M 48° 15′ 24.13″ N, 14° 30′ 6.31″ E

analog photography techniques
2017 ongoing | various sizes | consult portfolio for details including contextualization

PORTFOLIO | M 48° 15′ 24.13″ N, 14° 30′ 6.31″ E

WOLFGANG HUBER LANG | M 48° 15′ 24.13″ N, 14° 30′ 6.31″ E

The exhibition title could not be more objective: M 48° 15′ 24.13″ N, 14° 30′ 6.31″ E are the coordinates for Mauthausen. What interests Marko Zink is not documentation but irritation. He forces viewers to look carefully, opening up a multilayered debate. Using the medium of photography, he attempts to make a twofold disappearance visible: the extermination of people and the eradication of memory. It is an intensive engagement with a past that will not expire. The medium chosen by Marko Zink is analog photography. He manipulates the material before exposing it: He boils it or stamps it, treats it with chlorine or ink eraser. Using this delicate material, he photographs selected sites in and around the former concentration camp. Sometimes Zink’s works seem like found historical photos, taken quickly and in secret, bleached by the sun, half destroyed by the ravages of time. On a separate plane, the photos’ injuries seem to give an account of the atrocities that took place there less than eight decades ago. And sometimes they seem to make visible what seemingly cannot be seen anymore. With his work, however, Marko Zink reminds us that this is still possible: that which remembers the past, and that which warns against what is to come – we can see it all. If only we want to.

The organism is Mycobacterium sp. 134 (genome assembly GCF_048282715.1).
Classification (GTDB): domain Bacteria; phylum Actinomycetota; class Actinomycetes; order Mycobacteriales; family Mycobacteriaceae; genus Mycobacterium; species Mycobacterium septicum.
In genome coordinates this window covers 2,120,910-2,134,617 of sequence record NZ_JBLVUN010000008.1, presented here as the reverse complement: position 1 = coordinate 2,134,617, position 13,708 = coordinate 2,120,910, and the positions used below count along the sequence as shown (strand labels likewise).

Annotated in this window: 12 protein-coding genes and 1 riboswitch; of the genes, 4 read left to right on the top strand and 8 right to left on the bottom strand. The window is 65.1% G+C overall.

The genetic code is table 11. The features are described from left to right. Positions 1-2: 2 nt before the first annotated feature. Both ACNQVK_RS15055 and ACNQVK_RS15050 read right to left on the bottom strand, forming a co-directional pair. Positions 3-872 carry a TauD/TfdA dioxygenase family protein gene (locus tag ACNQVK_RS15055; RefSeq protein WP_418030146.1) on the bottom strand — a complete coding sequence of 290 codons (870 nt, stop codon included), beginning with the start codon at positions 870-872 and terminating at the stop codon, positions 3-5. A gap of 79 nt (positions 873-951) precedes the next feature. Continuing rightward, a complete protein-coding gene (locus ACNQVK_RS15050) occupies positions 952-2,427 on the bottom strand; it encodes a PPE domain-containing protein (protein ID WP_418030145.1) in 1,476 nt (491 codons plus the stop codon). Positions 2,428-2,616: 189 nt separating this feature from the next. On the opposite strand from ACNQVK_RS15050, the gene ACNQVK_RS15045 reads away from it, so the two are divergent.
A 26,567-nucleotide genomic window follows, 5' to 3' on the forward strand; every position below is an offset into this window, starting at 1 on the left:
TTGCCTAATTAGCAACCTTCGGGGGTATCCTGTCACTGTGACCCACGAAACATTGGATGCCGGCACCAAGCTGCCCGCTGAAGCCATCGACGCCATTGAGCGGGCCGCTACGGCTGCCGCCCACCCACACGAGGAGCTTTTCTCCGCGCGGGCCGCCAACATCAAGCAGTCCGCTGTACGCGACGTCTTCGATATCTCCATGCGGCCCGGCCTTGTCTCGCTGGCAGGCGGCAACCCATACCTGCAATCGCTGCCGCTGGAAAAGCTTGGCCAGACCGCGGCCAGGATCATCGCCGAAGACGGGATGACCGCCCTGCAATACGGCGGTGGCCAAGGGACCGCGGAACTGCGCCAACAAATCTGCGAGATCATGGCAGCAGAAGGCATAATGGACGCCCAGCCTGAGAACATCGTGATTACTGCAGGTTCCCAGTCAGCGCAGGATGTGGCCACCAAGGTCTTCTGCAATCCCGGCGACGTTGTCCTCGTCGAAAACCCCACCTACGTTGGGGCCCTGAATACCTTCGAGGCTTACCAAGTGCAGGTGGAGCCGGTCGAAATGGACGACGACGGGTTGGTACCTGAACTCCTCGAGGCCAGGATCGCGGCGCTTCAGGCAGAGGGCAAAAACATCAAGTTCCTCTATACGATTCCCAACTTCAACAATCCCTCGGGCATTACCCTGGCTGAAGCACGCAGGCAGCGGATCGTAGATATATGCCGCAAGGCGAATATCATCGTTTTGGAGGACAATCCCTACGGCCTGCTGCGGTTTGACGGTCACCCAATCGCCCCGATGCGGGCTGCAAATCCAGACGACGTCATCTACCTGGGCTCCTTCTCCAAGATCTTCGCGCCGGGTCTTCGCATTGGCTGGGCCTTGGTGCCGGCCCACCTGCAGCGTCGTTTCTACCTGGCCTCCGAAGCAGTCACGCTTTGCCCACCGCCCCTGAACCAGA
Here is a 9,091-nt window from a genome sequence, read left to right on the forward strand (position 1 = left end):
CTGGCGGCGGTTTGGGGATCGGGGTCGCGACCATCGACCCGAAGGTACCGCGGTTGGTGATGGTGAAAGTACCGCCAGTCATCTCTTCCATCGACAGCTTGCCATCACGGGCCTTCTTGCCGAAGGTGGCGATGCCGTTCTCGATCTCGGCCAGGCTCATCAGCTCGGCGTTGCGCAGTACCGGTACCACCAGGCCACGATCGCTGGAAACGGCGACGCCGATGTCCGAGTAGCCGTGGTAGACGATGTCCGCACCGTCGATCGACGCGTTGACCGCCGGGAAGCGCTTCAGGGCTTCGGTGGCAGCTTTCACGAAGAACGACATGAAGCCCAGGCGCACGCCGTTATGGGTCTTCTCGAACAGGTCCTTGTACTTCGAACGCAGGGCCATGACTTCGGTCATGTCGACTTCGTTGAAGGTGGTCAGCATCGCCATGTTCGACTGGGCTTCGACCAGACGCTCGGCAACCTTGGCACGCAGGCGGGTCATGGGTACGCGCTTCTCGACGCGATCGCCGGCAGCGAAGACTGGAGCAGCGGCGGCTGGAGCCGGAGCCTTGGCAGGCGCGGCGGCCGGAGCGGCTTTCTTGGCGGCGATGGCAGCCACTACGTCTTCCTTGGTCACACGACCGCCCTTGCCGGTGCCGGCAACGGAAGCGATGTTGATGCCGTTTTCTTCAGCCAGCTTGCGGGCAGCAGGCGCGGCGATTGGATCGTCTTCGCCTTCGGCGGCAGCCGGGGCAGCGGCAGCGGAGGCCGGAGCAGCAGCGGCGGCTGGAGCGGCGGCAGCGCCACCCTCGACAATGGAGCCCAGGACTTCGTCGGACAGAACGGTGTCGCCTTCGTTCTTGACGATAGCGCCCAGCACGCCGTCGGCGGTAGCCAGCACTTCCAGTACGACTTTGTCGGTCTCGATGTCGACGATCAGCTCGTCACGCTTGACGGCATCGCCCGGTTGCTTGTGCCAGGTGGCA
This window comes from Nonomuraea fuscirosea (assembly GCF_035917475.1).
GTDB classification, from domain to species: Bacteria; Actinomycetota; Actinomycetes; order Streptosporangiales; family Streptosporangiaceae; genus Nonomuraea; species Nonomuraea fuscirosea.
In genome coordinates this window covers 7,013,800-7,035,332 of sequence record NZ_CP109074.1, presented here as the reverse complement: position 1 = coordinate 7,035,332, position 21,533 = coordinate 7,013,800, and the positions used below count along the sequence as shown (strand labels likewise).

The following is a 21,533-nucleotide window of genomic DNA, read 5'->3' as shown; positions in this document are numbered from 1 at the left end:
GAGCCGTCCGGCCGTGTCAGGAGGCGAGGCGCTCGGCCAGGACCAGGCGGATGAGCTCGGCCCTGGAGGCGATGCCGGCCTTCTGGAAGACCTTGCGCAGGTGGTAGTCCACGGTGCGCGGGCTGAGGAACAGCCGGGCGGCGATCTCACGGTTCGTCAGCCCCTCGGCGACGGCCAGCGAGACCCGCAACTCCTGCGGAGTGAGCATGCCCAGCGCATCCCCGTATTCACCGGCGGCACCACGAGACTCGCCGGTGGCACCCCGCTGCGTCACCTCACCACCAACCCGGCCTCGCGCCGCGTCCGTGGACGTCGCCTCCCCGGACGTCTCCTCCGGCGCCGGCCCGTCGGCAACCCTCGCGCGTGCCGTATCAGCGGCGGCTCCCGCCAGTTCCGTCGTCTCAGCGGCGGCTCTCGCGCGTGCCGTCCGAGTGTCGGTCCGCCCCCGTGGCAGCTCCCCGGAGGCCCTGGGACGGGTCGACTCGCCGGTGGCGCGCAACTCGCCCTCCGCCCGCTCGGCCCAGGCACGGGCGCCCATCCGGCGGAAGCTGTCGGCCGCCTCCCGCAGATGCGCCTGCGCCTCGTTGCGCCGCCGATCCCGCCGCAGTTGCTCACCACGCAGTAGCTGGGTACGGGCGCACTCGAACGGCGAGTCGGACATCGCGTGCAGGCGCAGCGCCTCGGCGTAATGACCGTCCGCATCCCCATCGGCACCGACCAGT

MARKO ZINK | M 48° 15′ 24.13″ N, 14° 30′ 6.31″ E

Mauthausen is synonymous with the Holocaust in Austria, stands for the most unspeakable, inhumane atrocities in the country’s history.

Mauthausen is an edifice, a memorial, a site, exposed on a hill, still hidden to the cursory glance, surrounded by fertile farmland and hunting stands.

Did you know that by now all the original shower heads of the former gas chamber are no longer there, that they have been secretly removed by visitors?

The Nazi regime swept away any democratic victory; nothing remained but hatred for people, for each individual that contradicted their racial ideology. Enemies were invented. The populace was manipulated and let itself be manipulated. The collective this created wiped out the self-determined individual. And this, in turn, relegated the ostensible “other” to an amorphous mass ready for extinction.

Did you know that each barracks (52 × 8 meters) “housed” an average of about 500 prisoners?

This system made us perpetrators. Both the (collective) attempt to explain—“we did not know”—and the claim that Austria itself was but a victim of Germany are still going strong today, but these reassuring stories do not actually provide reassurance as they have never been true.